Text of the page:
Lannie Hoglund, Teton County Library Foundation Board Member, asked if the feedback we seek as we move forward with the plan will first be national or local.  She said that some national feedback may not be applicable locally.  Valerie responded that with a highly education community we will need to be aware of national trends our community knows about that may inform community expectations of our library.  However, we will be responsive and follow trends that speak to actual community need and interest, as opposed to implementing national fads.  Susan said that in our Community Needs survey, what was clear is that while there are national trends of some libraries going more or all digital in their resources, our community loves printed books.  What will be interesting and will spur robust conversations is when the community appears to be on the fence about a particular trend, or we see the need to ramp up a new investment to provide responsive service or resources in the future, .despite present community feedback.

Mark asked if some of the pieces identified in the implementation activities were already actionable.  Valerie replied that some were.  We are in the beginning stages of new programs and initiatives being vetted through a design process that more intentionally includes IT, Communications and Facilities.

Katherine asked who determines intrinsic value of what we provide.  Valerie said that currently we are straddling the outcome data and impact conundrum; that we need to get quantitative and qualitative feedback.  Susan said that in the plan, data collection is intrinsic to understanding evolving community need.  Also with Teton County Library as an “essential part of the Teton County team,” we also need to ask if it’s the library’s job to take on a new initiative or if there is another entity that is better poised than the library to address a particular need.

Susan highlighted the Core Library Services list.  Valerie explained that the Core Library Services definitions come from the American Library Association and includes traditional and 21st century library core services.  We are using Core to define what is essential to open our doors.  Currently, we have the bandwidth to go beyond core.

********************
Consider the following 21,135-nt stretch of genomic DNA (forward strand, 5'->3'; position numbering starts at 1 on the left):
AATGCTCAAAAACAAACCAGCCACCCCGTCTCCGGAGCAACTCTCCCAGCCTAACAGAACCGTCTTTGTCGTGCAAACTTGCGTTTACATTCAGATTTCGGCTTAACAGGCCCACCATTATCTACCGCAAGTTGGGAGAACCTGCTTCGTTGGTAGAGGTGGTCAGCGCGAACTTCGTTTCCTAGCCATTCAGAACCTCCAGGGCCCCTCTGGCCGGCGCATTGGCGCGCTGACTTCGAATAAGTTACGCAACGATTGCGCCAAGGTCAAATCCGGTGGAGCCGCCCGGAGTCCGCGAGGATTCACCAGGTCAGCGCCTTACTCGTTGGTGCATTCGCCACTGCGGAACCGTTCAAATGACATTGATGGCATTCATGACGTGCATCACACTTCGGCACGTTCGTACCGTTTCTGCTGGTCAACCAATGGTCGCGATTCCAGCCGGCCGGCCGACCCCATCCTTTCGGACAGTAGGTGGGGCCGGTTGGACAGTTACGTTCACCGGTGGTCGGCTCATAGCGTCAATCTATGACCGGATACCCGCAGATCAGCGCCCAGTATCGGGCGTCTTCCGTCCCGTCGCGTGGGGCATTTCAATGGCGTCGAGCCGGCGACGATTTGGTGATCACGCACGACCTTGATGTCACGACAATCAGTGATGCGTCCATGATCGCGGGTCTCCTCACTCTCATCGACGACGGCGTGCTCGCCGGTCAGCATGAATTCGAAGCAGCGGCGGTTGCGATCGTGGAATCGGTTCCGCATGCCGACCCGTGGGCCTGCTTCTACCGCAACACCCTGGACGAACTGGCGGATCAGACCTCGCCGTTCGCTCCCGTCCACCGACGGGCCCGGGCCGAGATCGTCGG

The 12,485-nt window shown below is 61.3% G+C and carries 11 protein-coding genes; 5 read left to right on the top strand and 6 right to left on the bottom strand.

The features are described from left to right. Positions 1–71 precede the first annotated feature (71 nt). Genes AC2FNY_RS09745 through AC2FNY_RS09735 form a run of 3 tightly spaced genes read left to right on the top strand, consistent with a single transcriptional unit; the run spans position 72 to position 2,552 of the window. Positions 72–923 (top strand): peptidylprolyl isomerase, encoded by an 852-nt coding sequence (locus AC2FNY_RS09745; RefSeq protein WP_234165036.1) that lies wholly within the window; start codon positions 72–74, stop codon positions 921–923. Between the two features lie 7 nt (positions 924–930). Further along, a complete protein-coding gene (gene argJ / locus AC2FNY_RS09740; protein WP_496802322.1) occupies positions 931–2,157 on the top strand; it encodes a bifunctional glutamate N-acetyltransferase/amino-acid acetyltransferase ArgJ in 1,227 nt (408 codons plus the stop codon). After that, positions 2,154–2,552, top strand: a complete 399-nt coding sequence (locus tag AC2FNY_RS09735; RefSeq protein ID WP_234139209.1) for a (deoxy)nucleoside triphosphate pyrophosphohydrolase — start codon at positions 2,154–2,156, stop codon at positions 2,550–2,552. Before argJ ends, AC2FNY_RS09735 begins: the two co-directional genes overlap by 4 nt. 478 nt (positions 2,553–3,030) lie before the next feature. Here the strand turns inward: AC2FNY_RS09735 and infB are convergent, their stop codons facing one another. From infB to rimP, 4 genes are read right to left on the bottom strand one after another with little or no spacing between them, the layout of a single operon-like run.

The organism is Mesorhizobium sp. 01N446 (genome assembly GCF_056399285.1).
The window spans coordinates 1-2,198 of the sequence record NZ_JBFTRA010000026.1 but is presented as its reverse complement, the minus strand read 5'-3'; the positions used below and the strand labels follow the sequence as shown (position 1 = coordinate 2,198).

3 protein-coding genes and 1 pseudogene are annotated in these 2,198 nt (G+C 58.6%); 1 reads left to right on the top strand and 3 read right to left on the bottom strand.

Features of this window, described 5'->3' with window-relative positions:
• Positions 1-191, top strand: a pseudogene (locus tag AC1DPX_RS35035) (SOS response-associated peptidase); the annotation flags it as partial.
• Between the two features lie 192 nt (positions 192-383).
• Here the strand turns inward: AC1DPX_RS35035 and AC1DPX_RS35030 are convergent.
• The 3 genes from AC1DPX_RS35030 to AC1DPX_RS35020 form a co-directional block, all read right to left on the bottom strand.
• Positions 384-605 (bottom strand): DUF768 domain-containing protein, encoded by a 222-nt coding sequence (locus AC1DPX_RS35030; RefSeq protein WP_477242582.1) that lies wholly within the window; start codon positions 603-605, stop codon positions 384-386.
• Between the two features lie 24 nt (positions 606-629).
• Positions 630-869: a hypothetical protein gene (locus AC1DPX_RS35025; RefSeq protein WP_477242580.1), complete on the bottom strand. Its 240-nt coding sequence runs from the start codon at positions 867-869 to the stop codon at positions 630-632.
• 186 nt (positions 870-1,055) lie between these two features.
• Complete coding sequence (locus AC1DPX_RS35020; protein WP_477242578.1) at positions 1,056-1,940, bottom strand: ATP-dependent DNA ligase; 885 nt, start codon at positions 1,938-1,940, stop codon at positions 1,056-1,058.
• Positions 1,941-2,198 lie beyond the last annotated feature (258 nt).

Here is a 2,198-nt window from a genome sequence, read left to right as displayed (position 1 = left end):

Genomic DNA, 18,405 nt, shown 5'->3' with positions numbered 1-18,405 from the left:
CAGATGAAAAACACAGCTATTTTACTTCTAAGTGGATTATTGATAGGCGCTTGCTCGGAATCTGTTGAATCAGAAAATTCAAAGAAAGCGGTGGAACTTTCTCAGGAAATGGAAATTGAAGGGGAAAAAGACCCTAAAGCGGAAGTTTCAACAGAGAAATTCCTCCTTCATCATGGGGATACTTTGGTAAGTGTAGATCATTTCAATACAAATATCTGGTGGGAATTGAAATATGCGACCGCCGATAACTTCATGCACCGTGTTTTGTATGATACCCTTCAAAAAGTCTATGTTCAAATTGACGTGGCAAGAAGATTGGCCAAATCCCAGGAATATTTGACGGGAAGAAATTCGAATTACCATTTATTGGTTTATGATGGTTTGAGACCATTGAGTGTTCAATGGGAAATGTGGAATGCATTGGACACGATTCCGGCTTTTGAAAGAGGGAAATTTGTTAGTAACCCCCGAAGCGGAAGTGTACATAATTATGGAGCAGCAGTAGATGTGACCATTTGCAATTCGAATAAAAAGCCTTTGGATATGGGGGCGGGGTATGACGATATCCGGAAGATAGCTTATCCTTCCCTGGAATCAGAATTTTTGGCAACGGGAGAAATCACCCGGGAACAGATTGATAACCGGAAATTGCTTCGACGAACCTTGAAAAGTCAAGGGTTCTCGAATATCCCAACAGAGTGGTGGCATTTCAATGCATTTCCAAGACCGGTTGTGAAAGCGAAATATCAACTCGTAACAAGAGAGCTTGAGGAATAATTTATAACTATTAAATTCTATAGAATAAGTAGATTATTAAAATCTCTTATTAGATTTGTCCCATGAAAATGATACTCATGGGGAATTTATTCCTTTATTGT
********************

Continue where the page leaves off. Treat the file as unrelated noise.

Evaluation Plan
John stated that this is probably the most important piece of the plan; it’s our contract and list of expectations we have of the library and library director.

Mark raised a concern that the evaluation plan appeared too heavily subjective and not enough quantitative; how do we actually “measure” if we are hitting the mark?  Valerie said that we want to provide tangible, concrete evidence.  However her experience is that evidence is a combination of variables, including statistical, outcome evaluation and process evaluation.  She welcomed feedback on how to make the evidence stronger.  Susan said she will continue to work with the library to help with evaluation and look at the role of causation in determining outcomes for library patrons.

John asked board members to focus on the Evidence column.  Board members provided feedback on what to delete or edit in terms of characterizing and collecting evidence for each piece of evidence.  Rebecca Huntington, Communications Manager, raised that the implementation and evaluation pieces of the strategic plan were fluid, and wanted to be sure that this was communicated to the public.  Susan suggested that on the non-static parts of the plan, which included the implementation and evaluation plan, we add a line on each of these pages noting that these items are subject to change based on quarterly review of the strategic plan in library board meetings which are open to the public.

John shared comments that Carol passed along about the nature of the Strategic Plan Executive Summary.  It appeared that the current Executive Summary provided facts about the library.  She suggested that the Executive Summary be a summary of the whole plan and its recommendations.  Board members agreed with Carol’s suggested that a plan summary should be the focus of the Executive Summary.  John recognized and thanked everyone, from board, to supporting organizations, to staff, to Susan for their participation in the Strategic Plan process.  Mark observed that the process brought us all together.

Action Item:  John moved to adjourn the library board meeting.  All voted in favor.